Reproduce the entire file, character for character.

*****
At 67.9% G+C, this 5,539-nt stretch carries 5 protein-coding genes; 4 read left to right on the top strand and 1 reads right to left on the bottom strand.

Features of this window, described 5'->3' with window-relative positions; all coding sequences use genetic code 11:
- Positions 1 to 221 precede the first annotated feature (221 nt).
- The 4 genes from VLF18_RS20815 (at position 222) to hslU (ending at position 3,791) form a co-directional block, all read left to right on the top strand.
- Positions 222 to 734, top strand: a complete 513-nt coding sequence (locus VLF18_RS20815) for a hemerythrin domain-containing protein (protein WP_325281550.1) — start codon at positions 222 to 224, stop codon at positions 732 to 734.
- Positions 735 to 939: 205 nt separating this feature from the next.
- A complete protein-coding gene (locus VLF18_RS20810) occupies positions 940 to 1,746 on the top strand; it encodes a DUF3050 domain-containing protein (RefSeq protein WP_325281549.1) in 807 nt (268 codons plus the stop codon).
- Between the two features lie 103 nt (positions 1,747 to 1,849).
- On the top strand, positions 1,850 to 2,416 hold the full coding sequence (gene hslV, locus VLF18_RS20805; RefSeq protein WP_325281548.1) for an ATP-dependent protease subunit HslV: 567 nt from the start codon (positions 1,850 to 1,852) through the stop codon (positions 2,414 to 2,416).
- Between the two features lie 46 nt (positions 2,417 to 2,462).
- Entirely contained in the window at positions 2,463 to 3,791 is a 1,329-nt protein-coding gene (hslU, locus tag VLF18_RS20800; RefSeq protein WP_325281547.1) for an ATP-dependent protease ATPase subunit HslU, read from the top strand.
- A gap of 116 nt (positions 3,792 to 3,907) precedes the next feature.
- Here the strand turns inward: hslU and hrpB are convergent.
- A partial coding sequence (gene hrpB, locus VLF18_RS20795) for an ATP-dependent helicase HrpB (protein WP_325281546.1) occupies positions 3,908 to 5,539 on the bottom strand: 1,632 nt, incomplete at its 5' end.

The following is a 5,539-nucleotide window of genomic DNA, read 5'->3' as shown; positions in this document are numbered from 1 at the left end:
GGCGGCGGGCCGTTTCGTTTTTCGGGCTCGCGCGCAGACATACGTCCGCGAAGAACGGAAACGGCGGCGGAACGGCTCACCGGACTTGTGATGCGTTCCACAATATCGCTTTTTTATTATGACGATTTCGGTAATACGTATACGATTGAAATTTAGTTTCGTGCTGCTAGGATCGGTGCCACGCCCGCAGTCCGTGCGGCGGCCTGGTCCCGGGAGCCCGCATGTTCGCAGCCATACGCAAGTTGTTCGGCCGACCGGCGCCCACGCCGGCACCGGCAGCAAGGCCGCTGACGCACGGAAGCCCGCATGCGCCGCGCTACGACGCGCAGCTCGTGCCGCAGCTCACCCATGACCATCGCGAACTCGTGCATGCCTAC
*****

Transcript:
At 67.9% G+C, this 5,539-nt stretch carries 5 protein-coding genes; 4 read left to right on the top strand and 1 reads right to left on the bottom strand.

Features of this window, described 5'->3' with window-relative positions; all coding sequences use genetic code 11:
- Positions 1 to 221 precede the first annotated feature (221 nt).
- The 4 genes from VLF18_RS20815 (at position 222) to hslU (ending at position 3,791) form a co-directional block, all read left to right on the top strand.
- Positions 222 to 734, top strand: a complete 513-nt coding sequence (locus VLF18_RS20815) for a hemerythrin domain-containing protein (protein WP_325281550.1) — start codon at positions 222 to 224, stop codon at positions 732 to 734.
- Positions 735 to 939: 205 nt separating this feature from the next.
- A complete protein-coding gene (locus VLF18_RS20810) occupies positions 940 to 1,746 on the top strand; it encodes a DUF3050 domain-containing protein (RefSeq protein WP_325281549.1) in 807 nt (268 codons plus the stop codon).
- Between the two features lie 103 nt (positions 1,747 to 1,849).
- On the top strand, positions 1,850 to 2,416 hold the full coding sequence (gene hslV, locus VLF18_RS20805; RefSeq protein WP_325281548.1) for an ATP-dependent protease subunit HslV: 567 nt from the start codon (positions 1,850 to 1,852) through the stop codon (positions 2,414 to 2,416).
- Between the two features lie 46 nt (positions 2,417 to 2,462).
- Entirely contained in the window at positions 2,463 to 3,791 is a 1,329-nt protein-coding gene (hslU, locus tag VLF18_RS20800; RefSeq protein WP_325281547.1) for an ATP-dependent protease ATPase subunit HslU, read from the top strand.
- A gap of 116 nt (positions 3,792 to 3,907) precedes the next feature.
- Here the strand turns inward: hslU and hrpB are convergent.
- A partial coding sequence (gene hrpB, locus VLF18_RS20795) for an ATP-dependent helicase HrpB (protein WP_325281546.1) occupies positions 3,908 to 5,539 on the bottom strand: 1,632 nt, incomplete at its 5' end.

The following is a 5,539-nucleotide window of genomic DNA, read 5'->3' as shown; positions in this document are numbered from 1 at the left end:
GGCGGCGGGCCGTTTCGTTTTTCGGGCTCGCGCGCAGACATACGTCCGCGAAGAACGGAAACGGCGGCGGAACGGCTCACCGGACTTGTGATGCGTTCCACAATATCGCTTTTTTATTATGACGATTTCGGTAATACGTATACGATTGAAATTTAGTTTCGTGCTGCTAGGATCGGTGCCACGCCCGCAGTCCGTGCGGCGGCCTGGTCCCGGGAGCCCGCATGTTCGCAGCCATACGCAAGTTGTTCGGCCGACCGGCGCCCACGCCGGCACCGGCAGCAAGGCCGCTGACGCACGGAAGCCCGCATGCGCCGCGCTACGACGCGCAGCTCGTGCCGCAGCTCACCCATGACCATCGCGAACTCGTGCATGCCTAC